Cap City Comedy Club - A Farewell

September 10, 2020

Photo Credit

Bradley Oesch

Interview by

Valerie Lopez

Article by

Valerie Lopez

A Love Letter to Cap City Comedy Club

Hi! How are you? It’s been since March that we last saw each other. Things seemed ok then.

Remember that you were starting to get things in place for the annual Funniest Person in Austin contest? With the annual hand wringing of who would advance, who would not advance, who would current crown holder Andrew Murphy get to pass the crown and cape to?

Attending the finals of FPIA was something I always looked forward to. Getting to watch the crownings of Lashonda Lester, Enzo Priesnitz, Joe Mendoza, and Murphy sit high on the altar of memorable magical memories that I have with you.

I was getting myself psyched for Moontower and deciding which shows to attend that you hosted.

And then it happened.

Everything closed down. Live comedy in Austin died. And I missed you. I kept checking the calendar to see if you were brave enough to open under the safety restrictions. And you did. You started booking again and I was cautiously hopeful that things could return to some version of normalcy. But I was scared, even with all the safety precautions you were taking, I was scared, so I stayed away. I’ll never know if I should have made a greater effort.

We had so much fun together, remember?

Oh my goodness, the amazing experiences you gave me - from seeing Punch Comedy, to the Comedy Central Roast Battle featuring giants of Austin Comedy like Chris Cubas, Kath Barbadoro, Aaron Brooks and more. And all the touring acts that I loved seeing - Martha Kelly, Bobby Lee (oh what a show), Anthony Jeselnik, Ron Funches (twice), The Sklar Brothers, Gareth Reynolds, Leanne Morgan (more times than I can count), and Kill Tony to name a few. And I loved how you let me bring my then 12 year-old to his first Cap City show.

And discovering so many rising star comics that I grew to love over the years because they had featuring or even hosting spots for these big names - Jeremiah Watkins, Tom Thakkar, and Andy Forrester to name just a few.

The other dimension to our relationship was watching you support local comics who always felt like they had a home with you. I felt so blessed to watch Vanessa Gonzalez and George Anthony and countless others record albums or record audition sets for JFL on your stages. The local comics who put out albums all loved your stage for recording. Of course because of the great stage, the great management, the dedicated staff, but also because of the symbiotic relationship with Dustin “Deez Nuts” Svhelak.

You nurtured more than just the people within your walls.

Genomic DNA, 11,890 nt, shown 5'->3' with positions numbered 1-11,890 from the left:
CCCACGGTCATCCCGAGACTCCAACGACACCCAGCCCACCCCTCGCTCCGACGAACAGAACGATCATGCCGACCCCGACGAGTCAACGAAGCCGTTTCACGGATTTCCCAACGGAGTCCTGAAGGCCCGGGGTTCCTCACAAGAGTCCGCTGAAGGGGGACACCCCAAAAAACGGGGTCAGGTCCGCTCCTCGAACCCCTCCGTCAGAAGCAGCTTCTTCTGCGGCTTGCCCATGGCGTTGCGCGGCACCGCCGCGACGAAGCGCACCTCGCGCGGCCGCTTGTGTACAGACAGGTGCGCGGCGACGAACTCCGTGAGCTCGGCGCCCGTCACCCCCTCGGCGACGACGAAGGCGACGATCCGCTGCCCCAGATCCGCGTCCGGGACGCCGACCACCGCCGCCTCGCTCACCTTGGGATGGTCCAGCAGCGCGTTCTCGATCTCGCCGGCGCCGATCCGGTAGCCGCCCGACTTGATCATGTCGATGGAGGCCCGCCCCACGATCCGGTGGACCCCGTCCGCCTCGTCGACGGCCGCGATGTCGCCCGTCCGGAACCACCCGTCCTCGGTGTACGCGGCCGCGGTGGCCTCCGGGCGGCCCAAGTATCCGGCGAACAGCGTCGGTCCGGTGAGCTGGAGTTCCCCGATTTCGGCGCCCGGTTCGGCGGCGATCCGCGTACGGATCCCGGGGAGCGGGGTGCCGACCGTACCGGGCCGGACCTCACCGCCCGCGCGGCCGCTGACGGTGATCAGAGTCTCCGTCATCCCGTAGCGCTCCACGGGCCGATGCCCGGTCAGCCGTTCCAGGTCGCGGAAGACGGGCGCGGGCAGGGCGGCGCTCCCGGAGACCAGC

As a big fan of comedy who had covered the Austin scene in an official capacity as Comedy Wham, it was always a treat to go to a show and see who you’d picked as host for a touring act. It was how I witnessed local greats like Amber Bixby, Vanessa, Danny Goodwin, Hunter Duncan (or is it Duncan Hunter?), Ashley Overton, and others come into their own rising from open mic to host, to feature, to headliner levels.

Rarely would I hear anyone speak a disparaging word of you. That’s a great sign of your stature. While other clubs and managers got negative attention over the last few years for underpayment, mistreatment and even outright abuse, you did what you’ve always done - you cared.

Under the stewardship of Margie, Colleen, and Rich--each of whom we all were so familiar with they need only be mentioned by their first names mind you--you cared about bringing national comics here, while doing your best to elevate local comics who had been toiling at your Sunday night open mic (and others around town) for years.

And now you’re gone.

Vanished in a heartbeat it seems, but what must have been an incredibly painful experience over the last 6 months as everything you’ve known and loved slips away slowly, slowly, until you cannot hold on any longer.

Austin comedy will survive. There are still a lot of comics doing their best under the circumstances. Over the last 6 months, we’ve watched an exodus as comics return home, or make the jump to big cities, or just slowly distance themselves from their comedy identities.

For those fans and comics who remain here, know that Austin comedy is strong.

It may be incredibly difficult to know where to see great Austin comedy after your departure, but if we know anything about human nature, we know about resilience. And those who are ready will find spaces, will make spaces, and will find ways to do creative things. We’ve seen that already with the presence of online shows (we’ll never convince the naysayers, but it IS an outlet for those who are willing to try it), drive-in shows (talk about creativity!), and who knows what else comedy inventors will create for us fans and performers.

And so we say farewell. We have loved this journey with you. We had hoped to enjoy your company for years to come. It was not to be. But the memories you gave me are priceless, and one day instead of crying about the end of Cap City Comedy Club, I will smile for all of the memories that you gave me.

If you would like to add your own thoughts, feel free to in the comments below. And feel free to visit Cap City to witness the outpouring of support being left at their door.